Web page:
It is not possible from these waveforms to determine dual MOSFET vs TRIAC (or anything else) because it is leading edge. Trailing edge requires certain components whereas leading edge can be achieved using many topologies. I’ll leave it to @EricM_Inovelli to share what he and Inovelli feel comfortable sharing here.

That is a really strange waveform that would be impossible to produce using a simple MOSFET switch. It would have to be a high frequency switch and then filtered (or some other method). Again my hunch is this is related to the small amount of power required by the dimmer itself to operate. What you are seeing is the “cost” of that stolen energy. I also would add that if you did not use differential probes you should repeat your testing. That would rule out any sort of effects of the common reference (as opposed to differential).

Also: please proceed with extreme caution when measuring AC delivered from the wall — especially when using a scope without an isolating transformer, differential probes, and very sensitive overcurrent protection (and/or a ground fault interrupter). There is a serious risk to injury and damaged equipment. I have to say it any cannot encourage these safe practices enough. Such practices also lead to more reliable data so why not!?!

Oh and bravo @BuilderTroy as I’ve wanted to do tests like this on the Red Series for a while and also repeat the measurements using a low value resistor as a current sense to measure how an LED (capacitive) source actually behaves on these. But alas, the day job, all 16.5 hours of it yesterday, prevails…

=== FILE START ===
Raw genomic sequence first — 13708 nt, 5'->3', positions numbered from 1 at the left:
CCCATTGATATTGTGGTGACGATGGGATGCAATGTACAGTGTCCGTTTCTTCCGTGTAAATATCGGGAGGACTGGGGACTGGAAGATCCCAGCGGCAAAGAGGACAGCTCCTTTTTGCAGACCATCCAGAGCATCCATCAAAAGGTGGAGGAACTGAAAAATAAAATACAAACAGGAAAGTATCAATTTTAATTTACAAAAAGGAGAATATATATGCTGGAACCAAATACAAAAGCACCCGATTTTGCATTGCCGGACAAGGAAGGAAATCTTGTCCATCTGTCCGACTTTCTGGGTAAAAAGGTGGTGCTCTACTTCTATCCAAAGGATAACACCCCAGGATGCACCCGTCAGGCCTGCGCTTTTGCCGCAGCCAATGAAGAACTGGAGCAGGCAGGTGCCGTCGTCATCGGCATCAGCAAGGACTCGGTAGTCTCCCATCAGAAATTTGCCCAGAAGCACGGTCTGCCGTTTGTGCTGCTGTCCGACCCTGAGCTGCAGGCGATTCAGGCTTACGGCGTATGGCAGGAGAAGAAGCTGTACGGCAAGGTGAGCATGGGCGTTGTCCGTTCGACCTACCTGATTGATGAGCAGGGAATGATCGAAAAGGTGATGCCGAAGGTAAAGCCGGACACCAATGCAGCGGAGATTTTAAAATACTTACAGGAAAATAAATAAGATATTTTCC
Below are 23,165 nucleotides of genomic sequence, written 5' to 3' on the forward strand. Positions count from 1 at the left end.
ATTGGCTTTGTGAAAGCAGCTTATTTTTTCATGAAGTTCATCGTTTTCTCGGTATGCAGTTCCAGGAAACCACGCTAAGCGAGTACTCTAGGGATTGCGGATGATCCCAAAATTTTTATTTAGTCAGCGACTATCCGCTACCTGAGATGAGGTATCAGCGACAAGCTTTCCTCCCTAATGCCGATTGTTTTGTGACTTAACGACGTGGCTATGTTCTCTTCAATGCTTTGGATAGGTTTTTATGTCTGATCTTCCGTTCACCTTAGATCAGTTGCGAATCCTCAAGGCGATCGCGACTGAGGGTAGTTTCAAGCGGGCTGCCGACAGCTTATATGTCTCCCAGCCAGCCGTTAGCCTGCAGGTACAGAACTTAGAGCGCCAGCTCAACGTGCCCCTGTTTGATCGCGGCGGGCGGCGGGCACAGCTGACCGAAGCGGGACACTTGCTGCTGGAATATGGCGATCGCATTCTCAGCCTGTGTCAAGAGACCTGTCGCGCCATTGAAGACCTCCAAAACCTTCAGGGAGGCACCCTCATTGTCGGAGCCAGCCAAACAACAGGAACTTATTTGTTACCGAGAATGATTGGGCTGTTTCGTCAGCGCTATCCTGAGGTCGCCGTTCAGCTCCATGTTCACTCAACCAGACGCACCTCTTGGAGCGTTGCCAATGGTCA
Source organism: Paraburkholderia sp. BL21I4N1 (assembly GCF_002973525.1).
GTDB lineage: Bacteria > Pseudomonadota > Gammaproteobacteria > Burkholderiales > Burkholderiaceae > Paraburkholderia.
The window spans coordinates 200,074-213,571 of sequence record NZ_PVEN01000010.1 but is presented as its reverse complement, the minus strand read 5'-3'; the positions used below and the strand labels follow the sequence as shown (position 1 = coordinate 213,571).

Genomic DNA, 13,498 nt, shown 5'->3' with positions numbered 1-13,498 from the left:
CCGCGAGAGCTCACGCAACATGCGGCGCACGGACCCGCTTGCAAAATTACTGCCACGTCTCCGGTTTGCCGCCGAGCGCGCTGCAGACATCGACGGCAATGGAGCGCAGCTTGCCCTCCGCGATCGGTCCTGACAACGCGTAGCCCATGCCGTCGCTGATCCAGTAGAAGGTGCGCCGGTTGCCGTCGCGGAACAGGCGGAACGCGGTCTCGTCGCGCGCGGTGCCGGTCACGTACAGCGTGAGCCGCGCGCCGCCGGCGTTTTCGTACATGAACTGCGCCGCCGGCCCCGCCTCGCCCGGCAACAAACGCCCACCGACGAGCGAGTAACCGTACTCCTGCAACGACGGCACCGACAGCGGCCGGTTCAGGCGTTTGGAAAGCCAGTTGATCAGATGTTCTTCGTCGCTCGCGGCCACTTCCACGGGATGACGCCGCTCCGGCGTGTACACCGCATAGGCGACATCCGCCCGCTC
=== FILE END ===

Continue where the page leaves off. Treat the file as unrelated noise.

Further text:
Use DC coupling on the scope for the waveforms. Both waveforms have offset effects from the AC coupling.

It almost appears that the dimmer is only varying the positive half of the waveform, which doesn’t make sense. Half wave rectified would pass enough power to still light the bulb.

Oscilloscope was connected across the bulb, right? Ground lead to neutral and input to the hot wire?

If you’re up to it, we’d love to have your input for our upcoming launches. We’re working on the 5-Button switch as well as some ZigBee switches.

We do also have the ability to tweak firmware in the existing switches.

Edit: the more I’m reading, the more it feels like everyone in this thread could/should help. What do you think guys?


Count me in! :slight_smile:

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Not one of the original commenters, but I’m always in.

I was thinking about this and a few other things that frequently get discussed here. And this is more for @EricM_Inovelli to think about for the next generation of stuff. But it’s a possible answer to this question also.

Are you guys familiar with the Z-Uno? It’s a Z-Wave Arduino board, basically a little dev board with a bunch of GPIO pins and a Z-Wave radio. You define in software what command classes it exposes, and what they do, and it then can be included in the Z-Wave network.